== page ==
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U.S. life expectancy declines for the first time since 1993
  The high suicide rate among elderly white men, who may suffer from depression:Of the 40,600 Americans who took their own lives in 2012, 6,648 were older than 65.......Seniors, many of them depressed, commit suicide at an alarming rate......"depression almost never leads to suicide by itself." People who attempt or die by suicide can have a variety of problems: relationships breaking down; physical illness; psychosis, which is often overlooked in older patients with depression; pain and disability; financial trouble; legal difficulties; and alcohol or, increasingly in baby boomers, drugs......https://www.washingtonpost.com/national/health-science/the-high-suicide-rate-among-elderly-white-men-who-may-suffer-from-depression/2014/12/05/2bad6ea0-222e-11e4-958c-268a320a60ce_story.html?tid=a_inl&utm_term=.ae7e7f55577d
Wash Post December 8 at 12:01 AM
CDC - report. National Center for Health Statistics/ NCHS
In 2015, a total of 2,712,630 resident deaths were registered in the United States-86,212 more deaths than in 2014. From 2014 to 2015, the age-adjusted death rate for the total population increased 1.2%, and life expectancy at birth decreased 0.1 year. The age-adjusted death rate increased for non-Hispanic white males, non-Hispanic white females, and non-Hispanic black males. The rate for the total population rose significantly for the first time since 1999 (1).
What are the leading causes of death?
In 2015, the 10 leading causes of death (heart disease, cancer, chronic lower respiratory diseases, unintentional injuries, stroke, Alzheimer's disease, diabetes, influenza and pneumonia, kidney disease, and suicide) remained the same as in 2014 (Figure 3). The 10 leading causes accounted for 74.2% of all deaths in the United States in 2015. From 2014 to 2015, age-adjusted death rates increased for 8 of 10 leading causes of death and decreased for 1. The rate increased 0.9% for heart disease, 2.7% for chronic lower respiratory diseases, 6.7% for unintentional injuries, 3.0% for stroke, 15.7% for Alzheimer's disease, 1.9% for diabetes, 1.5% for kidney disease, and 2.3% for suicide. The rate decreased by 1.7% for cancer. The rate for influenza and pneumonia did not change significantly.The only decrease in age-adjusted death rates among the 10 leading causes of death was for cancer. [But we know in HIV risk for cancers in aging population can increase.]


For the first time in more than two decades, life expectancy for Americans declined last year - a troubling development linked to a panoply of worsening health problems in the United States.
Rising fatalities from heart disease and stroke, diabetes, drug overdoses, accidents and other conditions caused the lower life expectancy revealed in a report released Thursday by the National Center for Health Statistics. In all, death rates rose for eight of the top 10 leading causes of death.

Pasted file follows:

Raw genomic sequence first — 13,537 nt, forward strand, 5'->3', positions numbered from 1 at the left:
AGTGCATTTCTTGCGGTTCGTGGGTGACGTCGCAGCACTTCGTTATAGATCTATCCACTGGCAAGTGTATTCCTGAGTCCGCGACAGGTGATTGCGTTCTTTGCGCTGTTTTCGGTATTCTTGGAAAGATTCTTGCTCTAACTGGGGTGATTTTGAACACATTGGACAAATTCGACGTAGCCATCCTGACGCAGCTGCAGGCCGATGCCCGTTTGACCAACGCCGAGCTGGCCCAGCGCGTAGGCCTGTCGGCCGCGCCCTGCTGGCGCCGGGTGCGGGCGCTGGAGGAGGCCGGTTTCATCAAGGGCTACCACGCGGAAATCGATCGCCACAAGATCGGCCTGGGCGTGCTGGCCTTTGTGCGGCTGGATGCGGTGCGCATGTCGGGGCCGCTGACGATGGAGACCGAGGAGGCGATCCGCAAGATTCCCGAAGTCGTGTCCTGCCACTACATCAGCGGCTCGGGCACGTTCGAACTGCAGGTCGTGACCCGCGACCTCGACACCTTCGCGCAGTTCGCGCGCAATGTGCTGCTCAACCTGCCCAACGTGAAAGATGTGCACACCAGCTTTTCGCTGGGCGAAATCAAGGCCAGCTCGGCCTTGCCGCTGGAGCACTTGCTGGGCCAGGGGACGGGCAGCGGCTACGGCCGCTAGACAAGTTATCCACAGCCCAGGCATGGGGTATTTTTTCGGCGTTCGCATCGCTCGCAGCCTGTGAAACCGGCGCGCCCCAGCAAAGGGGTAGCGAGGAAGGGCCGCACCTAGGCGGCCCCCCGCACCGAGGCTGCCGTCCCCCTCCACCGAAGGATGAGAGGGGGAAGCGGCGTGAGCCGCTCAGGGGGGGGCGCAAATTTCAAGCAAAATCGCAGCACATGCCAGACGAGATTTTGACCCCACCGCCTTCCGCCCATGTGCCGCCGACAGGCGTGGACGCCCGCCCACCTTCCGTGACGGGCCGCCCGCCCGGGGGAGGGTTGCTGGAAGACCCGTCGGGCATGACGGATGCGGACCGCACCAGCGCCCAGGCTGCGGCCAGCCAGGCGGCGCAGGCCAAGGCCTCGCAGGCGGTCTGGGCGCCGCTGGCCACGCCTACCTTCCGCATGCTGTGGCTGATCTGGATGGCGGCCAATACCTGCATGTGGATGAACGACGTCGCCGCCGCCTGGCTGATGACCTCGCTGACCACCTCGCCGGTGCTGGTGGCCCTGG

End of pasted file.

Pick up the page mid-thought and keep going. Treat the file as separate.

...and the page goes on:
Overall, life expectancy fell by one-tenth of a year, from 78.9 in 2014 to 78.8 in 2015, according to the latest data. The last time U.S. life expectancy at birth declined was in 1993, when it dropped from 75.6 to 75.4, according to World Bank data.
The overall death rate rose 1.2percent in 2015, its first uptick since 1999. More than 2.7million people died, about 45percent of them from heart disease or cancer. Experts cautioned against interpreting too much from a single year of data; the numbers could reverse themselves next year, they said.
"This is unusual, and we don't know what happened," said Jiaquan Xu, an epidemiologist and lead author of the study. "So many leading causes of death increased."
"Mortality rates in middle age have totally flatĀ­lined in the U.S. for people in their 30s and 40s and 50s, or have been increasing," Case said. "What we really need to do is find out why we have stopped making progress against heart disease. And I don't have the answer to that."
Meara noted that more people need better health care but that "the health-care system is only a part of health." Income inequality, nutrition differences and lingering unemployment all need to be addressed, she said.
According to the new report, males could expect to live 76.3years at birth last year, down from 76.5 in 2014. Females could expect to live to 81.2years, down from 81.3 the previous year.
Life expectancy at age 65 did not fall, another indication that the diseases behind the lower life expectancy occur in middle age or younger. At 65, men can expect to live 18 more years, while women survive an average of 20.6 more years, the data shows.
Heart disease was responsible for more than 633,000 deaths in 2015, up from a little more than 614,000 the previous year. Cancer killed more than 595,000 people.
"We're seeing the ramifications of the increase in obesity," said Tom Frieden, director of the Centers for Disease Control and Prevention. "And we're seeing that in an increase in heart disease."
The number of unintentional injuries - which include overdoses from drugs, alcohol and other chemicals, as well as motor vehicle crashes and other accidents - climbed to more than 146,000 in 2015 from slightly more than 136,000 in 2014. Public health authorities have been grappling with an epidemic of overdoses from prescription narcotics, heroin and fentanyl in recent years. Xu said overdose statistics were not yet ready to be released to the public.


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